Dual loyalty is defined as, particularly as it pertains to the field of medicine, a conflict or potential conflict between a healthcare professional’s simul- taneous obligations–expressed or implied–to a patient and to a third party. Dual loyalty situations often compromise physicians’ ethical behavior, lead- ing them to participate, either knowingly or unknowingly, in human rights violations perpetrated by a third party, often the state. Classic dual loyalty situations include the participation of physicians in state-sanctioned torture or the death penalty. However, there are a number of other dual loyalty scenarios that arise routinely in clinical practice in both closed institutions such as prisons, psychiatric facilities, and the military and in open societies promulgated by discriminatory practices, policies, and laws that can lead physicians and other health care professionals to contribute to the viola- tion of individuals’ human rights. Healthcare professionals are, for the most part, not formally trained to contend with these dual loyalty conflicts. While physicians routinely learn about bioethical frameworks to assist them in resolving difficult clinical dilemmas created, for example, by mod- ern technology that extends life or by limited resources, few are taught a human rights framework that can assist them in protecting patients’ human rights in cases of dual loyalty. This paper presents a case-based approach that utilizes a human rights framework for teaching dual loyalty in the undergraduate medical education curriculum. The medical profes- sion is in dire need of training its workforce to grapple with the myriad dual loyalty issues that confront the profession today, and must institute curriculum reform to prepare future health care professionals to deal with dual loyalty scenarios that threaten individuals’ human rights.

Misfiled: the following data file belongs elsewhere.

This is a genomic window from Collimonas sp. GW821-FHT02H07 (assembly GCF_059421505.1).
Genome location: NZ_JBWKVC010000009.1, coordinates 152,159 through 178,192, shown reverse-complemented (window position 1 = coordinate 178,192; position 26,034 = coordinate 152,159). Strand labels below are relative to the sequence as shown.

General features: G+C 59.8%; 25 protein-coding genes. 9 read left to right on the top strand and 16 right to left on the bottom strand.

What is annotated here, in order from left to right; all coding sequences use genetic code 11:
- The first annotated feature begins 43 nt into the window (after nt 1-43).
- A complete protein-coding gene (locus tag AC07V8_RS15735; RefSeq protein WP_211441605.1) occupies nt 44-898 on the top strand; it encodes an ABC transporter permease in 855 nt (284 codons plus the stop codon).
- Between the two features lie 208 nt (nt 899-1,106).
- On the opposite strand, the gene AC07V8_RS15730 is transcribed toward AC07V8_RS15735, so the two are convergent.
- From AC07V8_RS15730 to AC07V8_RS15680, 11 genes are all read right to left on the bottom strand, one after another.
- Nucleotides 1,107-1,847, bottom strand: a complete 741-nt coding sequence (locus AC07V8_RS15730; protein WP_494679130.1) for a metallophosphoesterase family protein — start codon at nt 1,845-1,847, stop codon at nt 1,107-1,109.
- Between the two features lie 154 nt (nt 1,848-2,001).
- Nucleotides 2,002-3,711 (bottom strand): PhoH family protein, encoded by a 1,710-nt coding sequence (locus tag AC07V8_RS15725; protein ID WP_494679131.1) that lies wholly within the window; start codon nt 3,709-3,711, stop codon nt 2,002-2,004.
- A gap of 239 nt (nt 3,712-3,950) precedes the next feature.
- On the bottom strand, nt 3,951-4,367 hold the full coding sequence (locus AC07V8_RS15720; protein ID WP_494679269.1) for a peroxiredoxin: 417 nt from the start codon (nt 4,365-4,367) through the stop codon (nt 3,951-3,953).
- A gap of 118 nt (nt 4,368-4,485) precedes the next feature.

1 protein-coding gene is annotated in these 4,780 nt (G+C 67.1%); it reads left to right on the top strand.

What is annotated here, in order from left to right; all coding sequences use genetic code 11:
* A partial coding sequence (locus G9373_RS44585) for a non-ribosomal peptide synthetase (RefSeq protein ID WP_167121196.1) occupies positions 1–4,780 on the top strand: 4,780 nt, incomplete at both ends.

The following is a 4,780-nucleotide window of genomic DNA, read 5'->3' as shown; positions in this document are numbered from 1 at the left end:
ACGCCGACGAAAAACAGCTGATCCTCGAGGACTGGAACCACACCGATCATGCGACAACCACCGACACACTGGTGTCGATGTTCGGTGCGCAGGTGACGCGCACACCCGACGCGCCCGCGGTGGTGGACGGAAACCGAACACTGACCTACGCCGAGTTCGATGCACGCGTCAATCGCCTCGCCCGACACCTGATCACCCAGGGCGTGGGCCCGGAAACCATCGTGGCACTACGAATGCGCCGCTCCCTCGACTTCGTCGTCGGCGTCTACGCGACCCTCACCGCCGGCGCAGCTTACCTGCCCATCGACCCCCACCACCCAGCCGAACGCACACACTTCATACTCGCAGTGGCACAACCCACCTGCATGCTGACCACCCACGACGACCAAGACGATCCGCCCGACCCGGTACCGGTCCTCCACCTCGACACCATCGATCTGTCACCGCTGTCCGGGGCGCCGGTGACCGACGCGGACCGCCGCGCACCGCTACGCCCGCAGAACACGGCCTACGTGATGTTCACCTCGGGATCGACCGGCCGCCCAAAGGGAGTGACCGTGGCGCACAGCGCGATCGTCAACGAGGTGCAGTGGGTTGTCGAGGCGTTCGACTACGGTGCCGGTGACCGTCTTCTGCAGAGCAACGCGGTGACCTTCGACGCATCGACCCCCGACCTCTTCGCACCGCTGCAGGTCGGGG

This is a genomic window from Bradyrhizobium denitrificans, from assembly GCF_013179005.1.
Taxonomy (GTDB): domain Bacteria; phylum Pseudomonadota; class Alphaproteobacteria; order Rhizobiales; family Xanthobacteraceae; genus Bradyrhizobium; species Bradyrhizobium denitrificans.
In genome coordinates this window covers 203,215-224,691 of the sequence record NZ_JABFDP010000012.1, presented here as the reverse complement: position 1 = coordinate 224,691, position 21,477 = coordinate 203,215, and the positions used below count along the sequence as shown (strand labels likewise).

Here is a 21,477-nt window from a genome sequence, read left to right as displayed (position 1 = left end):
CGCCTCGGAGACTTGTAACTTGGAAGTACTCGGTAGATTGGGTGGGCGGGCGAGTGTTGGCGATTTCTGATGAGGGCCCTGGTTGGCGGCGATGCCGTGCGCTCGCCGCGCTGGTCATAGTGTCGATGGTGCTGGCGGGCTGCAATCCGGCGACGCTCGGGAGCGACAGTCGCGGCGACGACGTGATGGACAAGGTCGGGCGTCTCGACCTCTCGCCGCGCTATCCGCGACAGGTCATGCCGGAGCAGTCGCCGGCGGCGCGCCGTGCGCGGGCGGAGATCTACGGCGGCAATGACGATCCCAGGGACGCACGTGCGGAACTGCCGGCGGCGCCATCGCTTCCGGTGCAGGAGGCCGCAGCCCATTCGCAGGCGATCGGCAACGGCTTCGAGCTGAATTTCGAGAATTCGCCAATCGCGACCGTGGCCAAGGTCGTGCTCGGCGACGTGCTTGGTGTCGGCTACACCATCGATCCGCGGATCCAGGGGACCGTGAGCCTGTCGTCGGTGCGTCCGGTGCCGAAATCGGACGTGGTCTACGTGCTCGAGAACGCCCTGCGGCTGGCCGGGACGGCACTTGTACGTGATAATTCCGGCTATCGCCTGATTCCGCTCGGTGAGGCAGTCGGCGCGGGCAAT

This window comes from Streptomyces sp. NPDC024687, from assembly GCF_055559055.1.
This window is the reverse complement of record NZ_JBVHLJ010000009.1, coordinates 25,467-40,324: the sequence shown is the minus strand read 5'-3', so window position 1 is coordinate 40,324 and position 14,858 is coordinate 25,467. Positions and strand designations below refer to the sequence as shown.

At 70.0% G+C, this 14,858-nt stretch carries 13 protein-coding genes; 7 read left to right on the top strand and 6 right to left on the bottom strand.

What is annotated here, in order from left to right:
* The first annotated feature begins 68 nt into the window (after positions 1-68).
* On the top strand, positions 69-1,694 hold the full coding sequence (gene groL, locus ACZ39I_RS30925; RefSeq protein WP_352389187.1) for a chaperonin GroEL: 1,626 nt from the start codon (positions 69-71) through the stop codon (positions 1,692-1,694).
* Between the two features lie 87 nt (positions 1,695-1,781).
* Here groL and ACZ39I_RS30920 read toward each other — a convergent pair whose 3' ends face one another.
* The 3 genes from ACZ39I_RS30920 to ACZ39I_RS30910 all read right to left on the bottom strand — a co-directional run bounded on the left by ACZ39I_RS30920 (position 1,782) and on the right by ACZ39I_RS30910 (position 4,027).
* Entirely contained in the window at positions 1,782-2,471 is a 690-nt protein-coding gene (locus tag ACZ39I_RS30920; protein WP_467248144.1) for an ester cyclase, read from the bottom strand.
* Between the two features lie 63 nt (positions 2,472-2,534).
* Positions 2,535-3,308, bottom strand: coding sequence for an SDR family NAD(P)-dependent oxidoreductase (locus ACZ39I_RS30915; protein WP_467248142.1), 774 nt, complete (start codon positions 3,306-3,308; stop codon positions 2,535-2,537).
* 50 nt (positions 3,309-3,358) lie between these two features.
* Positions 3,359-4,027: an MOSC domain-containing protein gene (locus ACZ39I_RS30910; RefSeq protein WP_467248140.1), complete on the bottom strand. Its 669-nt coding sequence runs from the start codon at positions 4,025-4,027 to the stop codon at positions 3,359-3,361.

Atkinson, Holly G., "Preparing Physicians to Contend with the Problem of Dual Loyalty" (2019). CUNY Academic Works.